And most of the people, they want a bigger living room because they order in. So I think, um, if you have a good quality service, if you have good quality food, if you have, uh, a good price. You'll have delivery coming, coming in much more often than you have right now.

And with our busy lives, you won't want to spend one hour, one hour and a half cooking dinner if you can just make a call in someone bringing in a home cooked meal that you like. So I believe that, um. Cooking at home will be something that will be much more as a hobby than it is right now. Maybe our country, Portugal will be one of the last ones because we love cooking and I think that that is a big part of our culture, but at least in the U S and, uh, um, the Western countries in the, the Eastern countries, maybe this will happen faster.

Maria Almeida: It's interesting because the other day I was having a conversation about customer experience and user behavior. and. I was talking about, you know, it's very easy to use some products, like on a daily basis. Like for example, Uber, you, it's just, you take your phone and you order an Uber and that's it. It's so easy. You don't even see the money going out of your pocket because, you know, it's, mobile payments and I think it's kind of the same thing for delivery. So it's, it's easy. you don't really think it's already part of your routine. And I think Zomato has, you know, the potential to, actually, tap into this kind of user behavior.

Miguel Ribeiro: For sure. Because we have what the others are building. We have the traffic, we have the users. People that go to Zomato are hungry. I think it's just a question of time because right now in India, we're already number one in delivery and we're growing very fast in other countries.

Maria Almeida: Uh, so I think before we, when we were talking about culture and feedback and so on, we forgot to ask a question and I think Rafaela would love to ask this question.

Rafaela Cortez: Yeah, I do. Um, it's a serious question, but don't be scared. Um, so I've read this article that you posted on LinkedIn about receiving feedback and you say passion isn't a weakness. It drives you as a leader. And, and I was not expecting this. You cite the Sith Code, which for the initiated in Star Wars in our audience is essentially the core beliefs of the bad guys of the dark side of the force.

And if I can just quote you, it goes: Peace is a lie. There is only passion through passion I gain strength. Through strength I gain power, through power I gain victory, through victory my chains are broken. The force shall set me free. Miguel, are you not for the resistance?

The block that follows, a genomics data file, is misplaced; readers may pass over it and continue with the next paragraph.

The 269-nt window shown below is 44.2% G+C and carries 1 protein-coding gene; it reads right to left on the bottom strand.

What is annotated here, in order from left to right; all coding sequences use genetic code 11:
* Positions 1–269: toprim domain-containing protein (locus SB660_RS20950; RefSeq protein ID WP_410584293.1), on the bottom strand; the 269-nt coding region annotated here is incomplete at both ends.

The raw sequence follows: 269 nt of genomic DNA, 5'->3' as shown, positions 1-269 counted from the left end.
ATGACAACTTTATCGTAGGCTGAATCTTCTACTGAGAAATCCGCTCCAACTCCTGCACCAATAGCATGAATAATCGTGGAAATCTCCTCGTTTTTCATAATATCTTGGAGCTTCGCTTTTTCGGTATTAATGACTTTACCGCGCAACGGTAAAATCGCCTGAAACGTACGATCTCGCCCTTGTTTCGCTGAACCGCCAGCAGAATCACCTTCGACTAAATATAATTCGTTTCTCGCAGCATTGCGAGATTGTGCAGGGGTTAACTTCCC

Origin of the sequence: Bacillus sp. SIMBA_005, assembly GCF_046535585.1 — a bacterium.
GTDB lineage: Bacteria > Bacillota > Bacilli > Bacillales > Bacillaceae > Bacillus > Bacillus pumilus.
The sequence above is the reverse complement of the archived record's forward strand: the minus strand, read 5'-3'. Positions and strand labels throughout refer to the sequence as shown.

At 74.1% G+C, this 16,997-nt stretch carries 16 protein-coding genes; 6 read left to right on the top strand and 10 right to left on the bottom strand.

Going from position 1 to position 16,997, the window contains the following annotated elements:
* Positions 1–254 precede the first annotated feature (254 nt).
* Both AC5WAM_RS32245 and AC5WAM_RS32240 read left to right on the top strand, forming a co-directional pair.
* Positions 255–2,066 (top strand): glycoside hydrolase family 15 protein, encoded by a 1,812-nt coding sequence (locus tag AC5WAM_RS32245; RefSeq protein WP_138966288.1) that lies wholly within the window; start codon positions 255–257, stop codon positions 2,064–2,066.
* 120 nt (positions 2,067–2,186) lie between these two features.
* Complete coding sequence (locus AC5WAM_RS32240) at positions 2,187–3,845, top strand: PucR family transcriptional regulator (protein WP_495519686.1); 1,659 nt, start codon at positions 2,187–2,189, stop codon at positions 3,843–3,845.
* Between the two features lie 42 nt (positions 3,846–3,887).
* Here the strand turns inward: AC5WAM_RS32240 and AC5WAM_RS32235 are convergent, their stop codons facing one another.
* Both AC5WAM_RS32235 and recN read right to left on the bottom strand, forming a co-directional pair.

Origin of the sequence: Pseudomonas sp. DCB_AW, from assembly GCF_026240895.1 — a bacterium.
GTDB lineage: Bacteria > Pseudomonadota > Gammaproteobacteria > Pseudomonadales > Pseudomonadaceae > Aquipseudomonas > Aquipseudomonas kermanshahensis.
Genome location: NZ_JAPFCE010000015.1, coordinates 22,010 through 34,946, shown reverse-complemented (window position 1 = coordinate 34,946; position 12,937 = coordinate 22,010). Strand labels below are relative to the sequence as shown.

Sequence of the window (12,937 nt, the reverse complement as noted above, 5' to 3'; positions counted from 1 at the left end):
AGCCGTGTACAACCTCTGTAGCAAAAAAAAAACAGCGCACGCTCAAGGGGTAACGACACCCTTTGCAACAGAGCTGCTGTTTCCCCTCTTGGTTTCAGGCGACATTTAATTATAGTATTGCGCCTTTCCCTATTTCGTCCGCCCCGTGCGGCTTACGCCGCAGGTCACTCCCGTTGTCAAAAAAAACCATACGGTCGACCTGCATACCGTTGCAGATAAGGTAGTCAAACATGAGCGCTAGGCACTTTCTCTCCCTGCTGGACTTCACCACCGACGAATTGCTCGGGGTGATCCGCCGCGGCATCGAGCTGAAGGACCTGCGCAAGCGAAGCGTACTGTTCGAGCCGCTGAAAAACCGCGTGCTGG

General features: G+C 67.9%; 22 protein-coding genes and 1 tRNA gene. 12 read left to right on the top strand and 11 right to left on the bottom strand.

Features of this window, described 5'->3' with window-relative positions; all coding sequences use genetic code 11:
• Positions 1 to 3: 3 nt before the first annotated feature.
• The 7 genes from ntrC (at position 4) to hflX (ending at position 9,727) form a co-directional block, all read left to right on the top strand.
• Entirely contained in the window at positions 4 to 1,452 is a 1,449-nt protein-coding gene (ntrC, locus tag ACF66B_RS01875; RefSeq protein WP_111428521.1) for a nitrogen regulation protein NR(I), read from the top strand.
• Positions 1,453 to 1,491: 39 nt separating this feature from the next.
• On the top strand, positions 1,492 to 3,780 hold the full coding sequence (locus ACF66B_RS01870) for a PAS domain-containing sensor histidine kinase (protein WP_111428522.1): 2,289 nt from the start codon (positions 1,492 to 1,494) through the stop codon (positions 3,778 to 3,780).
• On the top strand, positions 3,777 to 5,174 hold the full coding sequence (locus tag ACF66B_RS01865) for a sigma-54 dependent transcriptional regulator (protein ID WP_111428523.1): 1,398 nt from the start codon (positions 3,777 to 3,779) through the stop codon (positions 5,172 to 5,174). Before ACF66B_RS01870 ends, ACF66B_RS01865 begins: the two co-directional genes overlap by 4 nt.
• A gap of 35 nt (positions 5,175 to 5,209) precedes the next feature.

Miguel Ribeiro: No, I'm not. I'm not for the bad guys. I'm also always, always for the good guys. But I think passion is everything. I think passion drives you. It gives you motivation. It gives you a drive.

I think, um, uh, of course you have to have emotional intelligence to drive that passion and to manage that passion. But for sure it's something that is very important. Sometimes uh, it, it can cloud your, your good sense in, in, in your vision. But, uh, as a whole, I think passion is something that if you don't have, you won't disrupt the market. It's something that it's very important for a hyper-growth kind of company or any startup that you launch.

Maria Almeida: Thank you so much for joining us. It was a pleasure having you.

Miguel Ribeiro: Awesome.

Maria Almeida: May the force be with you.

Miguel Ribeiro: Thank you.

Maria Almeida: This was another episode of Customer Centric, an original podcast from Unbable where we were bringing humanity back to the customer experience, one conversation at a time.

I'm your host Maria Almeida and this episode was produced by Rafaela Cortez and myself, and it was scored and mixed by Bernardo Afonso.

You can listen to customer centric on Apple podcasts, Google podcasts, Spotify, or any podcast app.

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John Keefe: In life and in technology and journalism, I like to think of myself and I actually, uh, in practice am a serial beginner. I like to try new things and keep experimenting. Um, it's a blessing and a curse, so I keep trying new things.

Maria Almeida: That's John Keefe, head of the AI studio, and the investigations team lead at quartz, one of the most innovative news organizations out there.

We talked about the relationship between journalism and technology, how to build chatbots people love, and how to regain the public's trust in media.

John Keefe: I think that skepticism and questioning is a good part of being a global citizen. Um, and then for those of us who are focused on working on pursuing the truth and understanding the way things work and telling people that, um. I think it's like just incumbent on us to do the best we can at that, so that, that the truth is out there, uh, and we're making it .

Maria Almeida: That's next on customer centric. Thank you for listening and we'll see you soon.